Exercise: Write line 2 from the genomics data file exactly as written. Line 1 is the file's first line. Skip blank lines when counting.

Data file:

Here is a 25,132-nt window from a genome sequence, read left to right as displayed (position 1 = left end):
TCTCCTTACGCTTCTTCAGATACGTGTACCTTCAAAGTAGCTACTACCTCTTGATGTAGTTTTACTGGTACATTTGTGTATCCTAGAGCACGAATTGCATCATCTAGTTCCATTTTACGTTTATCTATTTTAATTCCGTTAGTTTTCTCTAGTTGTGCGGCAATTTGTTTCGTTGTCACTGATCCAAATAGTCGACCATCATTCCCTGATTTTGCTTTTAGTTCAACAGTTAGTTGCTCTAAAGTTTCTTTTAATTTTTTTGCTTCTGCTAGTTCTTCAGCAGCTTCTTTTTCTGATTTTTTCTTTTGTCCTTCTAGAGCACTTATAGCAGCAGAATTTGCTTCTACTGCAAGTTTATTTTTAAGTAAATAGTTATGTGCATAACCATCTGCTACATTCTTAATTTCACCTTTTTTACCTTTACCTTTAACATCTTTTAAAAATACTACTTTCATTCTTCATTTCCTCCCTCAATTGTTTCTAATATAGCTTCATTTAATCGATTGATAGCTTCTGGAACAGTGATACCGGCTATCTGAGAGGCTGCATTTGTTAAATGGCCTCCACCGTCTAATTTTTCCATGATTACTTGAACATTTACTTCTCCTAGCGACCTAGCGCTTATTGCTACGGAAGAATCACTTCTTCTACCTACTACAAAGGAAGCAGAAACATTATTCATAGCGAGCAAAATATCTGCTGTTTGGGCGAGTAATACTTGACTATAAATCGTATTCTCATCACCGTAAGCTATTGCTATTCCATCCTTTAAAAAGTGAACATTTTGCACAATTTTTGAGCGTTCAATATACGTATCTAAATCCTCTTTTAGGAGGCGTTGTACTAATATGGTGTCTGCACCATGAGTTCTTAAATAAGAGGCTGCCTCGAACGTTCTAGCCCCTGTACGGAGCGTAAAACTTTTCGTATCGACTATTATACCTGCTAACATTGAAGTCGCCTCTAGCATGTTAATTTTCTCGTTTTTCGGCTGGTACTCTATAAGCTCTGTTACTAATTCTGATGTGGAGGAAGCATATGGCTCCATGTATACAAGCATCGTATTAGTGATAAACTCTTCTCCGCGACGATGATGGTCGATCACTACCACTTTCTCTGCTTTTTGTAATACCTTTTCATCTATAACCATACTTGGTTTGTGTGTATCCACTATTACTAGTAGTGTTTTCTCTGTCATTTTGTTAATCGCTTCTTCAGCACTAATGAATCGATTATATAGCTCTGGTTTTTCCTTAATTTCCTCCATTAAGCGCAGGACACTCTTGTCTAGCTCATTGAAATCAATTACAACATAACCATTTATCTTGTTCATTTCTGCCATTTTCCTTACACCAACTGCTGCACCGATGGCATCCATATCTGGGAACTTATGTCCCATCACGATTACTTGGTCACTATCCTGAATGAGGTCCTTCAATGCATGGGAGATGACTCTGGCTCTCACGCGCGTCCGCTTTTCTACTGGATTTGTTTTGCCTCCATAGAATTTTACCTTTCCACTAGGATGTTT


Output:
TCTCCTTACGCTTCTTCAGATACGTGTACCTTCAAAGTAGCTACTACCTCTTGATGTAGTTTTACTGGTACATTTGTGTATCCTAGAGCACGAATTGCATCATCTAGTTCCATTTTACGTTTATCTATTTTAATTCCGTTAGTTTTCTCTAGTTGTGCGGCAATTTGTTTCGTTGTCACTGATCCAAATAGTCGACCATCATTCCCTGATTTTGCTTTTAGTTCAACAGTTAGTTGCTCTAAAGTTTCTTTTAATTTTTTTGCTTCTGCTAGTTCTTCAGCAGCTTCTTTTTCTGATTTTTTCTTTTGTCCTTCTAGAGCACTTATAGCAGCAGAATTTGCTTCTACTGCAAGTTTATTTTTAAGTAAATAGTTATGTGCATAACCATCTGCTACATTCTTAATTTCACCTTTTTTACCTTTACCTTTAACATCTTTTAAAAATACTACTTTCATTCTTCATTTCCTCCCTCAATTGTTTCTAATATAGCTTCATTTAATCGATTGATAGCTTCTGGAACAGTGATACCGGCTATCTGAGAGGCTGCATTTGTTAAATGGCCTCCACCGTCTAATTTTTCCATGATTACTTGAACATTTACTTCTCCTAGCGACCTAGCGCTTATTGCTACGGAAGAATCACTTCTTCTACCTACTACAAAGGAAGCAGAAACATTATTCATAGCGAGCAAAATATCTGCTGTTTGGGCGAGTAATACTTGACTATAAATCGTATTCTCATCACCGTAAGCTATTGCTATTCCATCCTTTAAAAAGTGAACATTTTGCACAATTTTTGAGCGTTCAATATACGTATCTAAATCCTCTTTTAGGAGGCGTTGTACTAATATGGTGTCTGCACCATGAGTTCTTAAATAAGAGGCTGCCTCGAACGTTCTAGCCCCTGTACGGAGCGTAAAACTTTTCGTATCGACTATTATACCTGCTAACATTGAAGTCGCCTCTAGCATGTTAATTTTCTCGTTTTTCGGCTGGTACTCTATAAGCTCTGTTACTAATTCTGATGTGGAGGAAGCATATGGCTCCATGTATACAAGCATCGTATTAGTGATAAACTCTTCTCCGCGACGATGATGGTCGATCACTACCACTTTCTCTGCTTTTTGTAATACCTTTTCATCTATAACCATACTTGGTTTGTGTGTATCCACTATTACTAGTAGTGTTTTCTCTGTCATTTTGTTAATCGCTTCTTCAGCACTAATGAATCGATTATATAGCTCTGGTTTTTCCTTAATTTCCTCCATTAAGCGCAGGACACTCTTGTCTAGCTCATTGAAATCAATTACAACATAACCATTTATCTTGTTCATTTCTGCCATTTTCCTTACACCAACTGCTGCACCGATGGCATCCATATCTGGGAACTTATGTCCCATCACGATTACTTGGTCACTATCCTGAATGAGGTCCTTCAATGCATGGGAGATGACTCTGGCTCTCACGCGCGTCCGCTTTTCTACTGGATTTGTTTTGCCTCCATAGAATTTTACCTTTCCACTAGGATGTTT